At around 7:30 a.m. Friday, a 14-year-old girl was heading to Kalakaua Middle School in Kalihi. She was walking on Self Lane when she was approached by a man in a pickup truck who gave her some cash.
What the suspect said next was disturbing. He told her to watch him touch himself. The girl then realized he had no pants on — just a cloth covering him up. She handed him back the money and got away. The suspect also fled the scene.
Neighbors we spoke to say people frequently use this street as a shortcut.
“Are there a lot of younger people that walk around this area?” KHON2 asked.
“Oh yeah. Because all this children going Kalakaua and then the Kalihi Kai. Yeah, they pass through over here every time,” said Gloria Orosco, who lives on Self Lane in Kalihi.
We wanted to know how children and young adults can be better equipped in these scenarios. So we spoke to an expert to find out.
Leighton Kaonohi, Sr. is a former Honolulu Police Department officer who founded Officer Honolulu’s Keiki Safety Program. He says from 1988 to 2000, the program reached more than one million children across the country.
“The safety program is meant to give kids a very comprehensive tool that can put them on the offensive,” said Kaonohi.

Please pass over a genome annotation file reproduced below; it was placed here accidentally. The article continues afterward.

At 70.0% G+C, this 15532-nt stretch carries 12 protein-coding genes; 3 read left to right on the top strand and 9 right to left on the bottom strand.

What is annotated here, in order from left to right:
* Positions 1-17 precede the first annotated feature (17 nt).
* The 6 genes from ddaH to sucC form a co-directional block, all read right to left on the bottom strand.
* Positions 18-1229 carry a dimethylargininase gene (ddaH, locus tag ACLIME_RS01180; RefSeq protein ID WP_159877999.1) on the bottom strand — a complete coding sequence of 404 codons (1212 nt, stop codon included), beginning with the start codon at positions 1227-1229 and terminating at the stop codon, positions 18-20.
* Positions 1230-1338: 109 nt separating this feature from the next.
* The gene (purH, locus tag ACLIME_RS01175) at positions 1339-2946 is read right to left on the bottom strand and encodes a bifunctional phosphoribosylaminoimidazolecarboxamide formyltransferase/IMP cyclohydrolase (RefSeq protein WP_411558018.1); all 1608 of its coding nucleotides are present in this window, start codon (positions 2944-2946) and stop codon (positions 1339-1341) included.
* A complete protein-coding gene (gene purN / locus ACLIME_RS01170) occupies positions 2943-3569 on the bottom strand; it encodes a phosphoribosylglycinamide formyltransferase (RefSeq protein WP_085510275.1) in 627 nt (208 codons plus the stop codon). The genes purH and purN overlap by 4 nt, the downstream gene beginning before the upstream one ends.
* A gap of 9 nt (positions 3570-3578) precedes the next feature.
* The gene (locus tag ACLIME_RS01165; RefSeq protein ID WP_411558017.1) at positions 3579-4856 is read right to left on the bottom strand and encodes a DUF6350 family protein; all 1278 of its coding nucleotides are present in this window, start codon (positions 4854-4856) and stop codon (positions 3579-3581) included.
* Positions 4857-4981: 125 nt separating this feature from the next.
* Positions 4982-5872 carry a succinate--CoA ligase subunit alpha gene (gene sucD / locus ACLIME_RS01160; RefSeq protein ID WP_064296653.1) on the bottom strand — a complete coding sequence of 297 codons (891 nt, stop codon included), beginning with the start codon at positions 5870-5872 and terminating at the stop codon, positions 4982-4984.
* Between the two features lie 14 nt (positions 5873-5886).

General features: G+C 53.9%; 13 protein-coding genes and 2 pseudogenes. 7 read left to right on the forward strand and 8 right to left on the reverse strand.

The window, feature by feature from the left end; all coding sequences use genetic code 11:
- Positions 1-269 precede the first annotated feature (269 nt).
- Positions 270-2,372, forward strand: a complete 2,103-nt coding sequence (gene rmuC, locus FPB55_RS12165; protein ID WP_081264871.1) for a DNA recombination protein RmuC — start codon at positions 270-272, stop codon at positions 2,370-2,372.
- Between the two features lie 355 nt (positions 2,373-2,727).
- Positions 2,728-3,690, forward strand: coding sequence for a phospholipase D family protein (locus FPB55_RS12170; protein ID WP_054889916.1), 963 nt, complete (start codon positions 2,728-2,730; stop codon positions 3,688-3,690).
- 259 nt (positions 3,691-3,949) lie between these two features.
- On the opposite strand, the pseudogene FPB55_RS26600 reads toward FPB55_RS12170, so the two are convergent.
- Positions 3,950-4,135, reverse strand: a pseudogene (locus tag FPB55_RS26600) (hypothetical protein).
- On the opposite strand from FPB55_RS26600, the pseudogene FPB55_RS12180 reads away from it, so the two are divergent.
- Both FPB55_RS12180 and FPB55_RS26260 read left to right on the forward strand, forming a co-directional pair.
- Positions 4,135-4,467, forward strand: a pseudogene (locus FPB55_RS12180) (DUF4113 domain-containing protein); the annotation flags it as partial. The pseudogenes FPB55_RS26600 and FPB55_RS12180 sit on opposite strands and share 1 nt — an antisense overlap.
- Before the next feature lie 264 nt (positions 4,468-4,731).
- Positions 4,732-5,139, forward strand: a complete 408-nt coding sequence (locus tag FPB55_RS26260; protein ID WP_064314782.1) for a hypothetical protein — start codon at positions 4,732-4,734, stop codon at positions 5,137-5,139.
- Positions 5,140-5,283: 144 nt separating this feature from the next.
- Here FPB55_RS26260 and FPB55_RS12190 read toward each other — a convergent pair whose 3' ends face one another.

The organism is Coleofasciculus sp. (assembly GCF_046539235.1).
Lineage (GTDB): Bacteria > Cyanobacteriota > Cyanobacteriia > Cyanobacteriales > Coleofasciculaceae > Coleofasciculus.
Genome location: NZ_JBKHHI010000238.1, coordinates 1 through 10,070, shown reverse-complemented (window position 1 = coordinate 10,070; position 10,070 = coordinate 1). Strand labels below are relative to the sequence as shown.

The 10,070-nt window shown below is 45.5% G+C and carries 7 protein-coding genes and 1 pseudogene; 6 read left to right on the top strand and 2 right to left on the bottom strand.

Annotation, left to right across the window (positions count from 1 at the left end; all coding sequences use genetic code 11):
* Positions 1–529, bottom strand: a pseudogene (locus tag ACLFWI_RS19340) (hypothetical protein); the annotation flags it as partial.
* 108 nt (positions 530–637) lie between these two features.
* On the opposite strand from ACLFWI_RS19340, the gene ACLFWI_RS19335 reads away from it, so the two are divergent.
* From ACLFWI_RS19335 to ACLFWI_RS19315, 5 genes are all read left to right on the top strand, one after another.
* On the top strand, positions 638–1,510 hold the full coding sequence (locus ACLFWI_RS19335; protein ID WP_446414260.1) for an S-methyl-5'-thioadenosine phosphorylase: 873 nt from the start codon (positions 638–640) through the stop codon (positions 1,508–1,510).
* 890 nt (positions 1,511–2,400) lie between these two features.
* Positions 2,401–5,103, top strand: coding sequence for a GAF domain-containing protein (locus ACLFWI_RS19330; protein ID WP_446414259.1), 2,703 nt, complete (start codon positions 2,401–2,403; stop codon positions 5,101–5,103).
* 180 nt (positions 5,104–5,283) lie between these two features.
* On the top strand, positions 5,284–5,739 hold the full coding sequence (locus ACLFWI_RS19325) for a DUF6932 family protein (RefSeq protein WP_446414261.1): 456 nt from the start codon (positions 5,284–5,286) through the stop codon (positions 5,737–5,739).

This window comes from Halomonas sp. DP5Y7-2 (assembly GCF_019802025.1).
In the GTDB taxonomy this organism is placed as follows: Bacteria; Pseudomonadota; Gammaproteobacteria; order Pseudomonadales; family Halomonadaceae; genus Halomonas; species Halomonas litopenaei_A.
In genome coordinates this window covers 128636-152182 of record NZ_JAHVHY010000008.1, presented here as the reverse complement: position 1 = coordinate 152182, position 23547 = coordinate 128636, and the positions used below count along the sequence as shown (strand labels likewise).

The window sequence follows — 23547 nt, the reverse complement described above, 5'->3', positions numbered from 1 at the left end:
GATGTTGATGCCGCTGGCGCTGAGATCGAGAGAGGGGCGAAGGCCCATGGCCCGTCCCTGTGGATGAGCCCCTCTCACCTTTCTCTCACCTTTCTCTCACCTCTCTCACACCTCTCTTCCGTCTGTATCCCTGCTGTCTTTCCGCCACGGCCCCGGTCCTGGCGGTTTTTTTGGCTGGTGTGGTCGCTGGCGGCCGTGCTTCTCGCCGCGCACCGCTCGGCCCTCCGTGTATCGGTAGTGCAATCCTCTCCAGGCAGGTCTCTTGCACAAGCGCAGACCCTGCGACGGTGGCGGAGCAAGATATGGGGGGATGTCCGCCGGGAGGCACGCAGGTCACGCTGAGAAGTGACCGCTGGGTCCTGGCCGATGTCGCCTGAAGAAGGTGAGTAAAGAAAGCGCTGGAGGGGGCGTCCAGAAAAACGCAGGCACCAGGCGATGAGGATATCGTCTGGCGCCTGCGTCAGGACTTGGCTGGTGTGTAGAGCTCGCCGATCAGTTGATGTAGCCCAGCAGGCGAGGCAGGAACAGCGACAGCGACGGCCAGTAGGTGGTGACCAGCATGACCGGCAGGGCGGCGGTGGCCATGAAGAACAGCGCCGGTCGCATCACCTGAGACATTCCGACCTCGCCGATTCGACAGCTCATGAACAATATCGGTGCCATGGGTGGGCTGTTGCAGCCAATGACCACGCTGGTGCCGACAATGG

Kaonohi teaches them how to identify strangers and recommends using the buddy system.
“First you travel in a group. And if you’re approached, even before they say hi, you point at the stranger and you scream, ‘Stop! You’re not my dad! Help! Help! Call 911!'” said Kaonohi. “Now what I’ve just did is I’ve alerted everybody here that this person isn’t my dad. Then I called for help. Then I gave them permission to call 911.”
He says it’s all about preventing the conversation from starting.
“Now, I’ve had children ask me, ‘But are all strangers bad?’ No. But that’s not your decision to make. You treat them all the same. And if it’s a good guy, they’ll understand. Hey, right on. If it’s a bad guy, not the case,” said Kaonohi.
If you’re walking, be alert. Make sure to scan the area from right to left.
“And what that tells the people around you is that I see you. I’m certain that, that girl that was stopped had no idea that she was being stalked. Otherwise, she would’ve seen him first. But if you’re oblivious, they can pull up alongside you. ‘Hi.’ Boom. She should’ve just said, ‘Stop! You’re not my dad!’ That would’ve negated the situation right off the bat,” said Kaonohi.
Getting a description of the suspect will also help police. Kaonohi says all you need to remember is the color of the person’s clothing, skin, and hair.
As for this case in Kalihi, the suspect is described as a man in his 30s with a heavy build and short hair.
Police are investigation and have opened a solicitation of a minor for prostitution case.
Anyone with information about this case is asked to call police.